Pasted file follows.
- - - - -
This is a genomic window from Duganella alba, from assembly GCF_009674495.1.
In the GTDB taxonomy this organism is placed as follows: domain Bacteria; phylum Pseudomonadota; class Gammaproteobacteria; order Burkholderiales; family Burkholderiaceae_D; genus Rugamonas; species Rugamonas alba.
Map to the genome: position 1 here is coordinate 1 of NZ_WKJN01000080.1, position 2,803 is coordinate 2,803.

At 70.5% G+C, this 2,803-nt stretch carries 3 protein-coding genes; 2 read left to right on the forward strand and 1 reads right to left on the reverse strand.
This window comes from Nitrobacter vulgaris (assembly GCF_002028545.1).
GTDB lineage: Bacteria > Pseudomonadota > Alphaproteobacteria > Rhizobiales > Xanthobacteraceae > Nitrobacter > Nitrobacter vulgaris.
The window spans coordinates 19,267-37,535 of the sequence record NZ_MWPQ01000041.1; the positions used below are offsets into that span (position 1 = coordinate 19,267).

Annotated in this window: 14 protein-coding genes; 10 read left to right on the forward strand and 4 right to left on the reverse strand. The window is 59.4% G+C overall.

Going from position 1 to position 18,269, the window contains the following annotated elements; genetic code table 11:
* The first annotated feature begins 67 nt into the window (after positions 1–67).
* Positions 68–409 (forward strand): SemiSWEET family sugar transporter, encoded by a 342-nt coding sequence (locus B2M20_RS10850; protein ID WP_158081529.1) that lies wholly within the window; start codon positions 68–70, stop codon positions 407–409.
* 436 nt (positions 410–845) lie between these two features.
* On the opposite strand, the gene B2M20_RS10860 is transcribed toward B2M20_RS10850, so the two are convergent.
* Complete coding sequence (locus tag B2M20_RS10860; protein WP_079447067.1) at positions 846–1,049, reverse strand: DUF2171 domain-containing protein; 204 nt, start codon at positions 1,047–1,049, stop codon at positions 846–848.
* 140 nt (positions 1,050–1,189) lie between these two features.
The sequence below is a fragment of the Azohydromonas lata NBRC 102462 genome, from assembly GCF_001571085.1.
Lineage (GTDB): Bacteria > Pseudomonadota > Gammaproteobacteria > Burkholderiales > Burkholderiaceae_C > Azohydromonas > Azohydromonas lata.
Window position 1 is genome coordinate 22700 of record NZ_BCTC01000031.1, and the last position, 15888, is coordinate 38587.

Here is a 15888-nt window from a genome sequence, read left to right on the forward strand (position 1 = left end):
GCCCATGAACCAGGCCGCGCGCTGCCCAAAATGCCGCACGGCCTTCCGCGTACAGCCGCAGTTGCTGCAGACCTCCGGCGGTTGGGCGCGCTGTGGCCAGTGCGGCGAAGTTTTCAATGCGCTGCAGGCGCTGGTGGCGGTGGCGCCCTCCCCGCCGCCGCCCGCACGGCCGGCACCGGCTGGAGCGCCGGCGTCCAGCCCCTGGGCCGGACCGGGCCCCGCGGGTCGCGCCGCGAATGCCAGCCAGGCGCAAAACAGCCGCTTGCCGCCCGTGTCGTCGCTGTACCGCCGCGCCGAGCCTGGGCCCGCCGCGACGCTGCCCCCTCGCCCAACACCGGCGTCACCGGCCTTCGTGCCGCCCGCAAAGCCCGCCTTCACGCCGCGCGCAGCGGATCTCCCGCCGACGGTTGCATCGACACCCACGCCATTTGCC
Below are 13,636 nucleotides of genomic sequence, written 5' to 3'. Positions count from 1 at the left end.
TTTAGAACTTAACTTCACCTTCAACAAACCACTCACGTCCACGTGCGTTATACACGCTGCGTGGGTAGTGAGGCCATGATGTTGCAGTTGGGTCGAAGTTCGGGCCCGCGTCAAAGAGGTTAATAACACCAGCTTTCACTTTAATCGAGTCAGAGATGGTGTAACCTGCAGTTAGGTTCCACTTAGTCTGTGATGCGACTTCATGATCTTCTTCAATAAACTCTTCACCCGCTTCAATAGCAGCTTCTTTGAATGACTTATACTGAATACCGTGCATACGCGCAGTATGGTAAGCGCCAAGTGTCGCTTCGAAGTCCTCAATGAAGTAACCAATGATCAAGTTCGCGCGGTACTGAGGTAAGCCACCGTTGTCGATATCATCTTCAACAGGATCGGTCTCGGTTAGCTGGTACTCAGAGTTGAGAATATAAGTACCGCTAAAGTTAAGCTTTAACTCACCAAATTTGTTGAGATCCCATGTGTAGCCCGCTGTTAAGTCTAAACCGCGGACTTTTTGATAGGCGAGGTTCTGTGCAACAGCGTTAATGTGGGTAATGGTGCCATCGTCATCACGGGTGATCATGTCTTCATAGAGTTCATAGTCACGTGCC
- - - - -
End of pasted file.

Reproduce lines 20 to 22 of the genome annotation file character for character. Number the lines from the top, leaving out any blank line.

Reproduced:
GCCCATGAACCAGGCCGCGCGCTGCCCAAAATGCCGCACGGCCTTCCGCGTACAGCCGCAGTTGCTGCAGACCTCCGGCGGTTGGGCGCGCTGTGGCCAGTGCGGCGAAGTTTTCAATGCGCTGCAGGCGCTGGTGGCGGTGGCGCCCTCCCCGCCGCCGCCCGCACGGCCGGCACCGGCTGGAGCGCCGGCGTCCAGCCCCTGGGCCGGACCGGGCCCCGCGGGTCGCGCCGCGAATGCCAGCCAGGCGCAAAACAGCCGCTTGCCGCCCGTGTCGTCGCTGTACCGCCGCGCCGAGCCTGGGCCCGCCGCGACGCTGCCCCCTCGCCCAACACCGGCGTCACCGGCCTTCGTGCCGCCCGCAAAGCCCGCCTTCACGCCGCGCGCAGCGGATCTCCCGCCGACGGTTGCATCGACACCCACGCCATTTGCC
Below are 13,636 nucleotides of genomic sequence, written 5' to 3'. Positions count from 1 at the left end.
TTTAGAACTTAACTTCACCTTCAACAAACCACTCACGTCCACGTGCGTTATACACGCTGCGTGGGTAGTGAGGCCATGATGTTGCAGTTGGGTCGAAGTTCGGGCCCGCGTCAAAGAGGTTAATAACACCAGCTTTCACTTTAATCGAGTCAGAGATGGTGTAACCTGCAGTTAGGTTCCACTTAGTCTGTGATGCGACTTCATGATCTTCTTCAATAAACTCTTCACCCGCTTCAATAGCAGCTTCTTTGAATGACTTATACTGAATACCGTGCATACGCGCAGTATGGTAAGCGCCAAGTGTCGCTTCGAAGTCCTCAATGAAGTAACCAATGATCAAGTTCGCGCGGTACTGAGGTAAGCCACCGTTGTCGATATCATCTTCAACAGGATCGGTCTCGGTTAGCTGGTACTCAGAGTTGAGAATATAAGTACCGCTAAAGTTAAGCTTTAACTCACCAAATTTGTTGAGATCCCATGTGTAGCCCGCTGTTAAGTCTAAACCGCGGACTTTTTGATAGGCGAGGTTCTGTGCAACAGCGTTAATGTGGGTAATGGTGCCATCGTCATCACGGGTGATCATGTCTTCATAGAGTTCATAGTCACGTGCC